Also, your whole argument in this last comment seems to be “we need to be careful when claiming we have to take scripture at its word, because there are contradictions.” Help me understand if I’m misinterpreting what you said, but you seemed to jump around finding verses that you don’t think jive well together, as if to say that’s why we can’t just read the Bible for what it says. Can you try to state your point a little clearer? (Please don’t read snark into this reply. It is not there. Honestly trying to figure out what you think.)

    1. Hello Clint and welcome.
      Its unclear who you are referring to in your post – and what statements in particular.
      Also please be advised SOT101 does not seek to represent Arminianism.
      I would refer you to The Society of Evangelical Arminians very nice web-site for issues of concern to them.

  7. Hi, and thanks for the warm greeting. I was referring to FROMOVERHERE and the statement “The Calvinist approach (two opposites are true) “because Scripture clearly teaches them” could get us in lots of trouble.” It seemed to insinuate that we have to be careful with the Bible because it contradicts itself. I was hoping to get some clarification. Also, I tire of folks shooting down the other sides instead of defending their own, and was hoping to promote more dialogue in favor of the soteriology one believes rather than against that one does not believe.

    As for Arminianism, I am aware that SOT101 prefers the term “Traditionalism.” I just find it to be a very bizarre term, as there doesn’t seem to be a very long “tradition” of this soteriology within the SBC. Is there a different label/description preferred?

    I’ve listened to much of Leighton Flowers’ videos, most going *against* Calvinism as the primary purpose, but haven’t found much consistent support for his soteriology. Seems to be focused more on breaking the other down than on building his up. I’m not here to condemn this attitude. Not at all. It can be necessary and good, but I wish more folks would state THEIR case rather than just bashing the OTHER all the time. I feel this way for both sides of many issues. That was the first point I was trying to make in my previous post. I apologize if it lacked clarity.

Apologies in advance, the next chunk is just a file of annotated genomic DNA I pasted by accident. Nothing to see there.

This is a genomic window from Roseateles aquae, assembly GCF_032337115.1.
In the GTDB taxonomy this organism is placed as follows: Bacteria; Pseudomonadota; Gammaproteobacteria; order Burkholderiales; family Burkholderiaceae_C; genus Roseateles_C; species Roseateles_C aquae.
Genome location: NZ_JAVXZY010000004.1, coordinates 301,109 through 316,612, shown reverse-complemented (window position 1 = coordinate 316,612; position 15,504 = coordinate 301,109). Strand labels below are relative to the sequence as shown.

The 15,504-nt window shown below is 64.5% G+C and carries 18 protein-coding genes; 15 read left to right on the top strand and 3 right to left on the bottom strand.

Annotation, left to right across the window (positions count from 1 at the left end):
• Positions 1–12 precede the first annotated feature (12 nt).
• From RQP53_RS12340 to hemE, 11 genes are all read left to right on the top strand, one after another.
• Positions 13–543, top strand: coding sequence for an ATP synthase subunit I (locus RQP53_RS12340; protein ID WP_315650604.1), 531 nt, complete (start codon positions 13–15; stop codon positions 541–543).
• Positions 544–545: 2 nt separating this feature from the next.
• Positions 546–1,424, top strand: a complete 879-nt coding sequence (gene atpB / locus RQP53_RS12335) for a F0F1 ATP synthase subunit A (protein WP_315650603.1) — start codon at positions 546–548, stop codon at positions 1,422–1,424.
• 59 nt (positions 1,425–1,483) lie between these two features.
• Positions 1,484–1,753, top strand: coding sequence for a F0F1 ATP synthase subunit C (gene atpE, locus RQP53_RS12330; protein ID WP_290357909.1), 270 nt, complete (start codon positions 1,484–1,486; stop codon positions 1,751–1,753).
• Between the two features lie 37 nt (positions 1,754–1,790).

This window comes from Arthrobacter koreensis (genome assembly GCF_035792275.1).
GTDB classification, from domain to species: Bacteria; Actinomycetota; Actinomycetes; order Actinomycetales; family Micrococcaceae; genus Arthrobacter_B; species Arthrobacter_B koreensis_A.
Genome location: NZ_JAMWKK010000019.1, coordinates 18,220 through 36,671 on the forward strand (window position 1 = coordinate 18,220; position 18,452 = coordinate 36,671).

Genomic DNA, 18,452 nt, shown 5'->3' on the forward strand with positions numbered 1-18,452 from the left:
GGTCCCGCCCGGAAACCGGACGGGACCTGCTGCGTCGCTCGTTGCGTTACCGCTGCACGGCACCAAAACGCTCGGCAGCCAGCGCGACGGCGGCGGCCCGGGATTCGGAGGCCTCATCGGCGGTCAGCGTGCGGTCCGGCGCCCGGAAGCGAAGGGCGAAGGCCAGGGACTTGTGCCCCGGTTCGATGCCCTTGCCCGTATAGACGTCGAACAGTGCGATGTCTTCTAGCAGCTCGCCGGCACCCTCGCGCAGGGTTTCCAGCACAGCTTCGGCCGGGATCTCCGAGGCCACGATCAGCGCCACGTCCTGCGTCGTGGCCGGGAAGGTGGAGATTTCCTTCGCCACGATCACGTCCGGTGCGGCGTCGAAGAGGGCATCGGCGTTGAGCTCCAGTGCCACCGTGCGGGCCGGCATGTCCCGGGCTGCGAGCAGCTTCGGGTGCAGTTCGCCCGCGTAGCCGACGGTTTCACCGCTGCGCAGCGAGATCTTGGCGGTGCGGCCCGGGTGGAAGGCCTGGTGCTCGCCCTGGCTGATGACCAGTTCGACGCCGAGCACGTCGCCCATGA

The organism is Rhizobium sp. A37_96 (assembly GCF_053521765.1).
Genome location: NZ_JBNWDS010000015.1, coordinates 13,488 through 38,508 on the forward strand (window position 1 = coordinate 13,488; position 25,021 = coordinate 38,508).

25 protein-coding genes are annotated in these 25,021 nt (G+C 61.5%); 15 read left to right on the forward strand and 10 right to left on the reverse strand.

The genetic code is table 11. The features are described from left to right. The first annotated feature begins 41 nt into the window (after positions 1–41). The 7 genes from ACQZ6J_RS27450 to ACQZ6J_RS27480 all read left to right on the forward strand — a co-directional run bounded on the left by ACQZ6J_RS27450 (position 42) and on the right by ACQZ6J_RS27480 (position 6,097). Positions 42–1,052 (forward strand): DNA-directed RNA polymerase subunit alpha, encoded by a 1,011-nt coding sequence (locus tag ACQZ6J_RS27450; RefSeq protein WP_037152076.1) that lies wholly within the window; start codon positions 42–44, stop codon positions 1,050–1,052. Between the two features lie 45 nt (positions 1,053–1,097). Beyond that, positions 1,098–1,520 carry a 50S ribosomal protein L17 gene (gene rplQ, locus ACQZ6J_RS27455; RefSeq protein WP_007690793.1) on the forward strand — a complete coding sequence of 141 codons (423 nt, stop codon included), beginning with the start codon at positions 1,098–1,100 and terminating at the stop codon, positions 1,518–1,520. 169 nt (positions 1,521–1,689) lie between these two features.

1. Clint
      Hi, and thanks for the warm greeting. I was referring to FROMOVERHERE and the statement “The Calvinist approach (two opposites are true) “because Scripture clearly teaches them” could get us in lots of trouble.” It seemed to insinuate that we have to be careful with the Bible because it contradicts itself. I was hoping to get some clarification. Also, I tire of folks shooting down the other sides instead of defending their own, and was hoping to promote more dialogue in favor of the soteriology one believes rather than against that one does not believe.

      br.d
      I believe what FOH was probably referring to the consistency in Calvinist language with which concepts are asserted as true one minute and false the next – or vis versa. A pattern is observed where an assertion for something being true or false is made using explicit language – only to be later followed by statements that strongly infer the opposite. Take “Foreknowledge via Observation” and “Mere Permission” for example. These are explicitly rejected – only to be followed by statements that appeal to them. Personally I see this as a form of double-speak.

      Clint
      As for Arminianism, I am aware that SOT101 prefers the term “Traditionalism.” I just find it to be a very bizarre term, as there doesn’t seem to be a very long “tradition” of this soteriology within the SBC. Is there a different label/description preferred?

      br.d
      I see. That’s not my personal background so I don’t know the history of it. I’m guessing you know more about that than I do.

      Clint
      I’ve listened to much of Leighton Flowers’ videos, most going *against* Calvinism as the primary purpose, but haven’t found much consistent support for his soteriology. Seems to be focused more on breaking the other down than on building his up. I’m not here to condemn this attitude. Not at all. It can be necessary and good, but I wish more folks would state THEIR case rather than just bashing the OTHER all the time. I feel this way for both sides of many issues. That was the first point I was trying to make in my previous post. I apologize if it lacked clarity.

      br.d
      Thank for explaining that. From my perspective I appreciate Dr. Flowers ministry very much because I agree with him that a Theology that is irrational is a Theology with a problem. And from my perspective the high degree of double-mindedness and hence double-speak I observe in it.

      Thanks for your comments Clint :-]